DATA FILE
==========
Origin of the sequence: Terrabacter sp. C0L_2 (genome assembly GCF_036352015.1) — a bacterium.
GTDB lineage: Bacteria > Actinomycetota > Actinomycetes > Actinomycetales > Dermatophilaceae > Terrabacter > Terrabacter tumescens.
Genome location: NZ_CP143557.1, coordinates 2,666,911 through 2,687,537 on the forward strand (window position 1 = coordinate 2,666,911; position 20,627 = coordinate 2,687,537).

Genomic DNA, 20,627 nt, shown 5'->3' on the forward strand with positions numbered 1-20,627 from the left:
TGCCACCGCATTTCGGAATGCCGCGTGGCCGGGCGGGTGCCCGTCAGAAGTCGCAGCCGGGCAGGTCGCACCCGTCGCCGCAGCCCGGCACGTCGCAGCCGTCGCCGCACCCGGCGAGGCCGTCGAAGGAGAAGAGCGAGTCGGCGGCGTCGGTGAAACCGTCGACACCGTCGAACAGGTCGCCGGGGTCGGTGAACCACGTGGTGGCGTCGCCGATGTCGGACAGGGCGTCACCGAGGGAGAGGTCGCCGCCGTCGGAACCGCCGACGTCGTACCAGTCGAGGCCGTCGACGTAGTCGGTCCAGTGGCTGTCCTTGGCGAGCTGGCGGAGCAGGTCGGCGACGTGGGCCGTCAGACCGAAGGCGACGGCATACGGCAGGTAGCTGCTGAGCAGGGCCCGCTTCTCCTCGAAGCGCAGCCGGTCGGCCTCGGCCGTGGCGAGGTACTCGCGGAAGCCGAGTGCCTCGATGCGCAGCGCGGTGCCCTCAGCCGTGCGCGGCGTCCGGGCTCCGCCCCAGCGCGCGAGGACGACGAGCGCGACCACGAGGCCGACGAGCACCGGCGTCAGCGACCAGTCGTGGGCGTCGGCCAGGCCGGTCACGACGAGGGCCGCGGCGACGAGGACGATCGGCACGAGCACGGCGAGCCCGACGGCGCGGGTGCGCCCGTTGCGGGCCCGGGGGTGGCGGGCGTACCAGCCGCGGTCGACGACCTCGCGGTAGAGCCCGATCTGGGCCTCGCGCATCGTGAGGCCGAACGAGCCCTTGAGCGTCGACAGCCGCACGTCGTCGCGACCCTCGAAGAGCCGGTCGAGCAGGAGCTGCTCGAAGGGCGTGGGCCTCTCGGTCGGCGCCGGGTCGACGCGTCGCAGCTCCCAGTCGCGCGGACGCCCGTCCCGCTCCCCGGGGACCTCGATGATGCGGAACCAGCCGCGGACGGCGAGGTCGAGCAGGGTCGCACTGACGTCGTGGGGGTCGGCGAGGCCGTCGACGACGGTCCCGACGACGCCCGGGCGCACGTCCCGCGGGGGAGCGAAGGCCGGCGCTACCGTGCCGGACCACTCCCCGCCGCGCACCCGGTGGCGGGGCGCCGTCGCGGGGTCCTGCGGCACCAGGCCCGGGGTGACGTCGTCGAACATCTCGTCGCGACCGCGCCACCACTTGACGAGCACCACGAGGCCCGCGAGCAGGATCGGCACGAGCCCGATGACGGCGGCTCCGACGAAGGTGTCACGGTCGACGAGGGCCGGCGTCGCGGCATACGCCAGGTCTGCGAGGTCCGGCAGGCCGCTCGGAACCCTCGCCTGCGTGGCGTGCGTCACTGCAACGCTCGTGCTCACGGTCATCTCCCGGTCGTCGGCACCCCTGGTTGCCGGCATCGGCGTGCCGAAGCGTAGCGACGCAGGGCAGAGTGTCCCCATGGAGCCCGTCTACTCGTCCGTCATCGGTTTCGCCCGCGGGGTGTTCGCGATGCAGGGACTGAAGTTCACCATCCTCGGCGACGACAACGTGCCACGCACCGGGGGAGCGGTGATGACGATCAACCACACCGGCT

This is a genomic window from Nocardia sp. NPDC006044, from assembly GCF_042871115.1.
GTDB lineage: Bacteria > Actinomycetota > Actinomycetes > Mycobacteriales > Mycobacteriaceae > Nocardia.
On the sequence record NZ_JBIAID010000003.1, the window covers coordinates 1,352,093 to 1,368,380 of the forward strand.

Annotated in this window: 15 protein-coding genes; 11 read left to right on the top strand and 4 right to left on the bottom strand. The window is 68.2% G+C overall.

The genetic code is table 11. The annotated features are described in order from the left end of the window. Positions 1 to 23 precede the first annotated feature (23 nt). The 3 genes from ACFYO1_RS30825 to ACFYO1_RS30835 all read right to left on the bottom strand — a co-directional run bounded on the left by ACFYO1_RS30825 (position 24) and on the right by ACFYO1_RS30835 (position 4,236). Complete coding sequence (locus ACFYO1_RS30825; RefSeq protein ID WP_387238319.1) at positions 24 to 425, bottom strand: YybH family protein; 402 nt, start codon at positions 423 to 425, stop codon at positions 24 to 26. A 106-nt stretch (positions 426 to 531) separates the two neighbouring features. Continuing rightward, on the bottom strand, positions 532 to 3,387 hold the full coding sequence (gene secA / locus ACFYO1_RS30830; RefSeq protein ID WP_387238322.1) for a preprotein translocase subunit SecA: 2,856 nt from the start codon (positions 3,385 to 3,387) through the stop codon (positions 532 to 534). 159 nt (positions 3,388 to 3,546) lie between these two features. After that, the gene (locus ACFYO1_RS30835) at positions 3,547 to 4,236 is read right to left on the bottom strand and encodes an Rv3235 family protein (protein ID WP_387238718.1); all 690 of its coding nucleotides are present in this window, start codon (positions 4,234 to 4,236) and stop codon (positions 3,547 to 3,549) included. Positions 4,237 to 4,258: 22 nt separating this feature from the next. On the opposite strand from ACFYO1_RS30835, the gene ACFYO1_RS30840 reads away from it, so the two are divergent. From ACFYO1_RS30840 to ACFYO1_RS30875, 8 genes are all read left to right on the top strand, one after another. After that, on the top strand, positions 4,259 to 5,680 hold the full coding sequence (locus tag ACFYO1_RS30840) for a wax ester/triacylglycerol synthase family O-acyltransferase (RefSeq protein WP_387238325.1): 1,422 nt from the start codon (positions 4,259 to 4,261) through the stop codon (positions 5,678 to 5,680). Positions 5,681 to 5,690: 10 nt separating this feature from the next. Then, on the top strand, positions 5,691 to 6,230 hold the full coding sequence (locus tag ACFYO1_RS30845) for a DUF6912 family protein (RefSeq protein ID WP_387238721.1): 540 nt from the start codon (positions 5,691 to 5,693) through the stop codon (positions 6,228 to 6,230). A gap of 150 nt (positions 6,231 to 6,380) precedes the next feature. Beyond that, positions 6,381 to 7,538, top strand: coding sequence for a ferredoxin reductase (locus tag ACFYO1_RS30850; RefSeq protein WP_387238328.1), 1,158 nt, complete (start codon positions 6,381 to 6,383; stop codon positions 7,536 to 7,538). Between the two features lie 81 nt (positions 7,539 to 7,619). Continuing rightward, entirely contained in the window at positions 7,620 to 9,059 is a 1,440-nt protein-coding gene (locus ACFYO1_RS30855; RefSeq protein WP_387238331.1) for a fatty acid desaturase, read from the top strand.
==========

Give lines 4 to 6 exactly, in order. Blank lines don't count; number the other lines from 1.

Genomic DNA, 20,627 nt, shown 5'->3' on the forward strand with positions numbered 1-20,627 from the left:
TGCCACCGCATTTCGGAATGCCGCGTGGCCGGGCGGGTGCCCGTCAGAAGTCGCAGCCGGGCAGGTCGCACCCGTCGCCGCAGCCCGGCACGTCGCAGCCGTCGCCGCACCCGGCGAGGCCGTCGAAGGAGAAGAGCGAGTCGGCGGCGTCGGTGAAACCGTCGACACCGTCGAACAGGTCGCCGGGGTCGGTGAACCACGTGGTGGCGTCGCCGATGTCGGACAGGGCGTCACCGAGGGAGAGGTCGCCGCCGTCGGAACCGCCGACGTCGTACCAGTCGAGGCCGTCGACGTAGTCGGTCCAGTGGCTGTCCTTGGCGAGCTGGCGGAGCAGGTCGGCGACGTGGGCCGTCAGACCGAAGGCGACGGCATACGGCAGGTAGCTGCTGAGCAGGGCCCGCTTCTCCTCGAAGCGCAGCCGGTCGGCCTCGGCCGTGGCGAGGTACTCGCGGAAGCCGAGTGCCTCGATGCGCAGCGCGGTGCCCTCAGCCGTGCGCGGCGTCCGGGCTCCGCCCCAGCGCGCGAGGACGACGAGCGCGACCACGAGGCCGACGAGCACCGGCGTCAGCGACCAGTCGTGGGCGTCGGCCAGGCCGGTCACGACGAGGGCCGCGGCGACGAGGACGATCGGCACGAGCACGGCGAGCCCGACGGCGCGGGTGCGCCCGTTGCGGGCCCGGGGGTGGCGGGCGTACCAGCCGCGGTCGACGACCTCGCGGTAGAGCCCGATCTGGGCCTCGCGCATCGTGAGGCCGAACGAGCCCTTGAGCGTCGACAGCCGCACGTCGTCGCGACCCTCGAAGAGCCGGTCGAGCAGGAGCTGCTCGAAGGGCGTGGGCCTCTCGGTCGGCGCCGGGTCGACGCGTCGCAGCTCCCAGTCGCGCGGACGCCCGTCCCGCTCCCCGGGGACCTCGATGATGCGGAACCAGCCGCGGACGGCGAGGTCGAGCAGGGTCGCACTGACGTCGTGGGGGTCGGCGAGGCCGTCGACGACGGTCCCGACGACGCCCGGGCGCACGTCCCGCGGGGGAGCGAAGGCCGGCGCTACCGTGCCGGACCACTCCCCGCCGCGCACCCGGTGGCGGGGCGCCGTCGCGGGGTCCTGCGGCACCAGGCCCGGGGTGACGTCGTCGAACATCTCGTCGCGACCGCGCCACCACTTGACGAGCACCACGAGGCCCGCGAGCAGGATCGGCACGAGCCCGATGACGGCGGCTCCGACGAAGGTGTCACGGTCGACGAGGGCCGGCGTCGCGGCATACGCCAGGTCTGCGAGGTCCGGCAGGCCGCTCGGAACCCTCGCCTGCGTGGCGTGCGTCACTGCAACGCTCGTGCTCACGGTCATCTCCCGGTCGTCGGCACCCCTGGTTGCCGGCATCGGCGTGCCGAAGCGTAGCGACGCAGGGCAGAGTGTCCCCATGGAGCCCGTCTACTCGTCCGTCATCGGTTTCGCCCGCGGGGTGTTCGCGATGCAGGGACTGAAGTTCACCATCCTCGGCGACGACAACGTGCCACGCACCGGGGGAGCGGTGATGACGATCAACCACACCGGCT

This is a genomic window from Nocardia sp. NPDC006044, from assembly GCF_042871115.1.